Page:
Dr. Carter’s research
focuses on the signaling mechanisms regulating neuronal survival
during the development of the mammalian nervous system. His lab is focused on two projects:
I. Molecular mechanisms of neurotrophin signaling
Programmed cell death in the nervous system is a naturally occurring process in mammalian development; however, abnormal apoptosis is the basis for many neuropathologies, e.g. Alzheimer's disease and ischemic injury. The delicate balance between neuronal survival and death is regulated, in part, by a family of growth factors referred to as the neurotrophins. The target tissues to which the neurons project produce members of this family of trophic factors. The neurotrophins promote neuronal survival and differentiation through binding to the Trks, a family of tyrosine kinase receptors, and induce apoptosis through a 75kD receptor, p75. While significant progress has been made in elucidating the mechanisms by which the Trks promote survival, much less is known about how p75 induces cell death. Carter lab members recently discovered that pro-death ligands promote p75 cleavage by γ-secretase, which releases a transcription factor, NRIF, to enter the nucleus. This process is required for the receptor's apoptotic signal. This research will reveal the mechanisms underlying normal mammalian neural development and function. Moreover, understanding the regulation of neural cell survival is essential for developing therapeutic strategies for neuropathologies involving apoptosis, which include many diseases and nerve lesions.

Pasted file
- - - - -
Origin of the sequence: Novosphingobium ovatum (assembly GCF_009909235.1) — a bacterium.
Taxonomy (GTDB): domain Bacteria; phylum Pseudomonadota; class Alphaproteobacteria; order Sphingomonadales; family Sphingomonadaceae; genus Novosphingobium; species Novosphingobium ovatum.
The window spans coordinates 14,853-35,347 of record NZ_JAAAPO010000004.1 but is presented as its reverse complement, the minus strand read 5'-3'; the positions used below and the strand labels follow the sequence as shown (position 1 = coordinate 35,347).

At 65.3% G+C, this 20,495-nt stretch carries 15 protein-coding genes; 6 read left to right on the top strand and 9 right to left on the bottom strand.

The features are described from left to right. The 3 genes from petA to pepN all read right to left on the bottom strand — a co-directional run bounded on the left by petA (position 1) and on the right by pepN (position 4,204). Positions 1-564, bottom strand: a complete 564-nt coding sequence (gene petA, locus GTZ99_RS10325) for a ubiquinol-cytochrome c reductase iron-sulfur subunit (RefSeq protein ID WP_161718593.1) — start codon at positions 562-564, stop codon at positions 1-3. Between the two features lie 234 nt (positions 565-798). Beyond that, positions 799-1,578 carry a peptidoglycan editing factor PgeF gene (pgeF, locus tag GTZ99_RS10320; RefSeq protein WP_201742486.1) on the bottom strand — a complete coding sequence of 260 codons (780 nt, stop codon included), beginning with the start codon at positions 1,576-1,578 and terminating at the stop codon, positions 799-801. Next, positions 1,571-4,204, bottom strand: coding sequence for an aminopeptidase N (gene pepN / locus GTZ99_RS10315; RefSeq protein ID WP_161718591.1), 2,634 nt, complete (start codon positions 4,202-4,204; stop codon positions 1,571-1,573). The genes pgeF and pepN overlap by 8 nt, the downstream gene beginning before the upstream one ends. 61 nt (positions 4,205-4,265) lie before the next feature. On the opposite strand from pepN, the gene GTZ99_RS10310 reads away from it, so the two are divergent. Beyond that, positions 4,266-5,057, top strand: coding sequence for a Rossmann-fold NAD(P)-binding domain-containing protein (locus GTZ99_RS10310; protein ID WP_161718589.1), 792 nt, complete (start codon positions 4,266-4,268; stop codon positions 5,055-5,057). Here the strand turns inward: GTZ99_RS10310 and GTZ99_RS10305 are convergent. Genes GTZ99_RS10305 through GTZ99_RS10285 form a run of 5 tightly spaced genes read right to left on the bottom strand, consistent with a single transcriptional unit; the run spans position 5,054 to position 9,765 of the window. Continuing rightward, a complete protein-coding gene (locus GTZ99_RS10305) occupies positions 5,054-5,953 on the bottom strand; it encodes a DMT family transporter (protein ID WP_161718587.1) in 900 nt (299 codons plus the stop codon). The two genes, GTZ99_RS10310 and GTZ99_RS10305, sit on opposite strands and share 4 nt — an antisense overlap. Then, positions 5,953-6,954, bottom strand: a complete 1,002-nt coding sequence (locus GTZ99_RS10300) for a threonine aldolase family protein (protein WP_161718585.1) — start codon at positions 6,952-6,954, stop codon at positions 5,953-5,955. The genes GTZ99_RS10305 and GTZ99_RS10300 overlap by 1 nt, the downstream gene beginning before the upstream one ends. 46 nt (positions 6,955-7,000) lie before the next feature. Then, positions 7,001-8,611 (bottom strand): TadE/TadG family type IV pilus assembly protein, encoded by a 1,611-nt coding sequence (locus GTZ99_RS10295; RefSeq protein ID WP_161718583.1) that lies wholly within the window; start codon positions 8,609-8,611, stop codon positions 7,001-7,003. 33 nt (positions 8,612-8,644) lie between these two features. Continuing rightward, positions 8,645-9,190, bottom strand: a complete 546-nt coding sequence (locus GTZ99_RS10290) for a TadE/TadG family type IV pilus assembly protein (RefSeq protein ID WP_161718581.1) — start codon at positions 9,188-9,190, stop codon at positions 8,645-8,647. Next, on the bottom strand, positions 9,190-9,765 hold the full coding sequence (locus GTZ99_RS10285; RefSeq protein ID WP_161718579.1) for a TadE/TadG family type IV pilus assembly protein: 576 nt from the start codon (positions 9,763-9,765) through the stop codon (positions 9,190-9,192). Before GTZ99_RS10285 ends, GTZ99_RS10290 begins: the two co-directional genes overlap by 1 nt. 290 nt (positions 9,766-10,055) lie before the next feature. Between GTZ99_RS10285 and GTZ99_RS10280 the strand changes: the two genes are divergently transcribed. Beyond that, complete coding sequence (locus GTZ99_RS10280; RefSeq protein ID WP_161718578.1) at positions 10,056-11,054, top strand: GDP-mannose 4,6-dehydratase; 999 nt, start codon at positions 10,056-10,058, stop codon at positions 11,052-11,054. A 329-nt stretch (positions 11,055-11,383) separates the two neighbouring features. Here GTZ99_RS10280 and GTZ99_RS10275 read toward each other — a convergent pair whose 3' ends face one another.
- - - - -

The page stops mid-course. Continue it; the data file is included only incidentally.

II. Molecular mechanisms of myelin formation:
Myelin is a multilamellar structure that ensheaths axons and allows for the rapid conduction of electrical signals, acts as a protective barrier for axons, regulates regeneration and provides trophic support for neurons. This structure is produced by Schwann cells in the peripheral nervous system and oligodendrocytes in the CNS. The formation of peripheral myelin during development is initiated by yet to be identified signals from the axon with which the Schwann cells are associated. The overall objective of this project is to elucidate the mechanisms regulating the formation of this essential neural structure. We found that activation of the transcription factor NF-ΚB in Schwann cells is essential for their differentiation into a myelinating phenotype and are currently investigating the up stream activator of NF-ΚB and what the downstream targets are.